Morrisons has rejected a £5.5bn takeover bid from a private equity firm, believing it would have “significantly undervalued” the company.Private equity firm Clayton, Dubilier & Rice (CD&R) had earlier said it was considering a possible cash offer for the supermarket chain.Morrisons said it rejected a conditional cash offer from CD&R of 230p per share – which amounts to just over £5.5bn.Morrisons said: “The board of Morrisons evaluated the conditional proposal together with its financial adviser, Rothschild & Co, and unanimously concluded that the conditional proposal significantly undervalued Morrisons and its future prospects.“Accordingly, the board rejected the conditional proposal on 17 June 2021.”CD&R had earlier said in a statement that it “notes the press speculation regarding a potential transaction involving Morrisons and confirms that it is considering a possible cash offer for the issued and to be issued share capital of Morrisons”.It said there was no certainty an offer would be made.CD&R’s statement followed a Sky News report that it had made a preliminary bid approach to the supermarket group’s board that could value Morrisons at £5.5bn.Bradford-based Morrisons is Britain’s fourth-largest grocer by sales, trailing market leaders Tesco, Sainsbury’s and Asda.Shares in Morrisons, down 3% over the last year, closed on Friday at 182p, valuing the group at £4.33bn.A bid for Morrisons would have followed Walmart’s recent sale of a majority stake in Asda to the Issa brothers and private equity firm TDR Capital.That deal valued Asda at £6.8bn and followed Sainsbury’s failure to take over Asda after an agreed deal was blocked by Britain’s competition regulator in 2019.Morrisons has a partnership agreement with Amazon and there has been persistent speculation that it could emerge as a possible bidder.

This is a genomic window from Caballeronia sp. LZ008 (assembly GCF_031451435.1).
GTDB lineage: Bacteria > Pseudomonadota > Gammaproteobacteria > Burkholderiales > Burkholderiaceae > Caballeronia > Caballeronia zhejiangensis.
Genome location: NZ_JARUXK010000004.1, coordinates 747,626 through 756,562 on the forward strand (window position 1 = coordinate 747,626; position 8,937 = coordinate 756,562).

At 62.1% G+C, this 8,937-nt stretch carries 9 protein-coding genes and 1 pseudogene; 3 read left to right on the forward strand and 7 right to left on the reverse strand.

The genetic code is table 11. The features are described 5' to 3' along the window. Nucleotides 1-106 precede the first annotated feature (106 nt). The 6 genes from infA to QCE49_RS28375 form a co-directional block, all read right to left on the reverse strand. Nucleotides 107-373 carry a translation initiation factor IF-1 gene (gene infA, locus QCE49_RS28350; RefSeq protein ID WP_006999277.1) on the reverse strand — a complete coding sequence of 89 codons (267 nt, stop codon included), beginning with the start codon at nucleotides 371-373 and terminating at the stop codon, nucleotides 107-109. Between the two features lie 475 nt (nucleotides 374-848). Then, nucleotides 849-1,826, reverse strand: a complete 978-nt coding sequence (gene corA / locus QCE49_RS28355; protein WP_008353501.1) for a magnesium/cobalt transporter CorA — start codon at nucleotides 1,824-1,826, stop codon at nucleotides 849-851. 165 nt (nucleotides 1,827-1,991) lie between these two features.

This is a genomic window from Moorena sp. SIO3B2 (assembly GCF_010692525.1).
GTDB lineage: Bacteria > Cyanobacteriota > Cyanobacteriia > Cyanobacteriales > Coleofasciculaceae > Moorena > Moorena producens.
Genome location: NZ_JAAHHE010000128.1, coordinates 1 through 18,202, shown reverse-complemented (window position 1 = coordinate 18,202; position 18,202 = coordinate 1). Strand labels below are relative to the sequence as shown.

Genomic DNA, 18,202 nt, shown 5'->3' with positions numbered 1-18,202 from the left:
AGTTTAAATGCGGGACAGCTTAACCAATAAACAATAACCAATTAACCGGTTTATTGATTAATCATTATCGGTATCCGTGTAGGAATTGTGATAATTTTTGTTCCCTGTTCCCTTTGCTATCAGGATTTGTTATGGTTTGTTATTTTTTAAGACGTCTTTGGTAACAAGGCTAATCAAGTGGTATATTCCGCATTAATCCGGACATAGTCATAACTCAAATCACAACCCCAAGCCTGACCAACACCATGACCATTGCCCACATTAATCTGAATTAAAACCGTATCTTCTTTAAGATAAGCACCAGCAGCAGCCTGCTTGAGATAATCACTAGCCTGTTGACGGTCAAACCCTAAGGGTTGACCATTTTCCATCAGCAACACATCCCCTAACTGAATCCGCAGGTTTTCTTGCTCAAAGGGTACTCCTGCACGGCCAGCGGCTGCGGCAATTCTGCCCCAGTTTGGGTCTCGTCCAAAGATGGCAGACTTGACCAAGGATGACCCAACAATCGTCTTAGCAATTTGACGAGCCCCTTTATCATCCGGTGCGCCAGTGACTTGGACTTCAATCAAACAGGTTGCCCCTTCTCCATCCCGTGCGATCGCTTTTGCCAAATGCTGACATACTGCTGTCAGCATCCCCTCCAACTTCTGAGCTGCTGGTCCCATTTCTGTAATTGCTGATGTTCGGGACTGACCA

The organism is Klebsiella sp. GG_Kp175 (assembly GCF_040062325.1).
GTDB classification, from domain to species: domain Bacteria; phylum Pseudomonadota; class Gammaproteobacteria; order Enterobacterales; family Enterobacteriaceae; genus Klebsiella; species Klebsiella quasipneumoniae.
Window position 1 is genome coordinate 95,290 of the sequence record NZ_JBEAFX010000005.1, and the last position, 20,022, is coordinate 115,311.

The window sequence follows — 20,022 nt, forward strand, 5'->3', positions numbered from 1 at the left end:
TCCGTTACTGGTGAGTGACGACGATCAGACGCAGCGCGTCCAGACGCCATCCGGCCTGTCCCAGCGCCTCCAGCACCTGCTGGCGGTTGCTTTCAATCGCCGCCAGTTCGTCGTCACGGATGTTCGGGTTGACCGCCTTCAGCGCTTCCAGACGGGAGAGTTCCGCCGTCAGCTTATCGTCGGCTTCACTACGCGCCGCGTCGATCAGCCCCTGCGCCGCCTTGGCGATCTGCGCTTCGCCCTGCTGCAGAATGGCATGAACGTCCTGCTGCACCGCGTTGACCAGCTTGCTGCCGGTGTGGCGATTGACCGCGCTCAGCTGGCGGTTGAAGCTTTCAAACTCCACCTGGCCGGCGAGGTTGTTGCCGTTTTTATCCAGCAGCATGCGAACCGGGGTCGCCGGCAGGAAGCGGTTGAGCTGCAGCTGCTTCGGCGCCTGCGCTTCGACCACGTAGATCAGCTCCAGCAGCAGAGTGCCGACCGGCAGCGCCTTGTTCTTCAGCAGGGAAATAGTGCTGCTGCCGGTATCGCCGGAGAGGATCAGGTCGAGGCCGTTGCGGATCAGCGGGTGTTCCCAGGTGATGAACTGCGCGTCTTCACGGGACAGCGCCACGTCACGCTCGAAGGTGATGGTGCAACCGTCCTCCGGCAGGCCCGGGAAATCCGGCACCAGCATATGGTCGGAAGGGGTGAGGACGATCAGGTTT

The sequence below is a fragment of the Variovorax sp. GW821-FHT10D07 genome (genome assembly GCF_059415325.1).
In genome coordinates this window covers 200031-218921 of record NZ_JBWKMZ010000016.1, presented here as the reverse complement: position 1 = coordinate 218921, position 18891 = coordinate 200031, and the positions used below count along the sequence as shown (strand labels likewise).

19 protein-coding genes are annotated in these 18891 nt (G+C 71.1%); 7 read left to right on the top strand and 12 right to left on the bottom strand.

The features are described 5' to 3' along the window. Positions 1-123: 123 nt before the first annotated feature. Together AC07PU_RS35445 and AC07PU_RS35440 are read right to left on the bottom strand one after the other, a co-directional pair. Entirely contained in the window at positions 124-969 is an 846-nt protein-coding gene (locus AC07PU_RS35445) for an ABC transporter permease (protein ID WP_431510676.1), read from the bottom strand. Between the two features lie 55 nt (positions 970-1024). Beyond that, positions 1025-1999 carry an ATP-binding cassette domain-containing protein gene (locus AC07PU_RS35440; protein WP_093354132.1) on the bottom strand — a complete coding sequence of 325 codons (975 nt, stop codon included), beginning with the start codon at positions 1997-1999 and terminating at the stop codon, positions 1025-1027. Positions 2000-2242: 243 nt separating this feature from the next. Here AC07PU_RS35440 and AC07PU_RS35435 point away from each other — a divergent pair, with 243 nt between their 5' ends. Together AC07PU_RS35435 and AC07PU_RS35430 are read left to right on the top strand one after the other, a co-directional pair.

SharecloseShare pageCopy linkAbout sharingimage copyrightReutersUS private equity firm Clayton, Dubilier & Rice is considering making a cash offer to acquire Morrisons, the UK's fourth-largest supermarket group.It has 28 days to make a formal bid for the company or withdraw.The company said it "notes the press speculation regarding a potential transaction" and it confirmed it was considering a possible offer.It has previously made investments in the discount shop chain B&M, from which it made more than £1bn.BBC business correspondent Katie Prescott said the flurry of takeover activity had been fuelled by the relatively low share prices of businesses in the UK compared to abroad, and cheap money because of low interest rates. Morrisons - with its £1bn property portfolio, most of which it owns - and its 10% of the grocery market - is an attractive proposition, our correspondent added.No price tag has yet been put on the business.Morrisons hails 'renaissance of the supermarket'People return to supermarkets as online sales slowLast month, Morrisons said sales had had increased by 2.7% in the 14 weeks to 9 May, saying the pandemic had led to a "renaissance of the supermarket" as Brits enjoy cooking at home more.But it added that in the previous three months alone it had faced a £27m bill for Covid-related costs.